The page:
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Bitcoin futures are becoming popular and as trading them is turning to be more prevalent, regulators have naturally started to pay them more attention. Many traditional or crypto exchanges have started offering the possibility of trading Bitcoin futures, and even began introducing indices that keep investors and individuals up with real-time Bitcoin price, traded volume and much more.
Recently, one of the largest banking companies worldwide, JPMorgan Chase, said that ‘Bitcoin futures may be more important than many in the market appreciate.’ Two important financial entities – the cryptocurrency asset manager Bitwise and the research group Blockchain Transparency Institute – have also published several studies and stats related to support the postulation that Bitcoin futures do earn increasingly growing importance.
The reports indicate that only five percent of the total Bitcoin futures trading is authentic. The total Bitcoin futures trading volume in May was around $720 billion, which means that if only 5% of that the actual volume of monthly Bitcoin trading on cryptocurrency exchanges was around $36 billion. The data has been published by JPMorgan strategists led by Nikolaos Panigirtzoglou who used data from Coinmarketcap. The Chicago-based exchange company Cboe Global Markets and CME Group have recorded combine Bitcoin future trading volume of $12 billion which according to JPMorgan ‘jump from April’s $5.5 billion and a first-quarter 2019 monthly average of $1.8 billion.’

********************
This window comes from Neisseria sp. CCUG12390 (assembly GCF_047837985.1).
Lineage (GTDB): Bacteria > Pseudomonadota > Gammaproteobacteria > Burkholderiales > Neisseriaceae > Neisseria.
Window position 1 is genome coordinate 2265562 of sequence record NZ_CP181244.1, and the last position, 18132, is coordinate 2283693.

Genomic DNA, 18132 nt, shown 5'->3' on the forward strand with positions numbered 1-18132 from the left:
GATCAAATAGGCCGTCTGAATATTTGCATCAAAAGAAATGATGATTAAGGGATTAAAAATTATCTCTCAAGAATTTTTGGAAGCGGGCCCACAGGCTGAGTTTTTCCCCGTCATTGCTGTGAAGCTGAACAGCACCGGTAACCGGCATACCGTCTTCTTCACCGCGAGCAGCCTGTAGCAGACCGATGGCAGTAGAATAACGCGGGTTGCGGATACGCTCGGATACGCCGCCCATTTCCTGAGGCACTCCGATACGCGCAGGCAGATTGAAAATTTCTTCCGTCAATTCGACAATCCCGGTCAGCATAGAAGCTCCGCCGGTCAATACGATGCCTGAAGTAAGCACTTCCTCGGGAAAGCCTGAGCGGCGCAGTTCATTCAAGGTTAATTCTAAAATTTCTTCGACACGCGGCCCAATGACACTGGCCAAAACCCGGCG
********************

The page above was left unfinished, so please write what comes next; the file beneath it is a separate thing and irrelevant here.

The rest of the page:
According to Panigirtzoglou, there is a major implication to it:
“[T]he importance of the listed futures market has been significantly understated. The report by Bitwise credits the traded futures as an important development in allowing short exposures that enabled arbitrageurs in properly engaging in arbitrage, and that the futures share of spot Bitcoin volumes increased sharply in April/May.”
How Fake Inflated Crypto Exchanges’ Volumes Downplay the Significance of Bitcoin Futures
Crypto asset manager Bitwise filed a report in March with the Securities and Exchange Commission (SEC), indicating that some crypto exchanges inflate their trading volumes to appear higher in rankings in popular crypto sites such as CoinMarketCap, which can attract more users and generate fees. One of the biggest cryptocurrency market data aggregators said at the time that concerns over inaccuracies “are valid,” and thus confirming Bitwise’s claim.
“The overstatement of trading volumes by cryptocurrency exchanges, and by implication the understatement of the importance of listed futures, suggests that market structure has likely changed considerably since the previous spike in Bitcoin prices in end-2017 with a greater influence from institutional investors.”
If so, it is quite clear that the cryptocurrency market structure indeed altered tremendously and Bitcoin futures’ volume share out of the total is up sharply also; these are indications that the significance of Bitcoin futures is rising.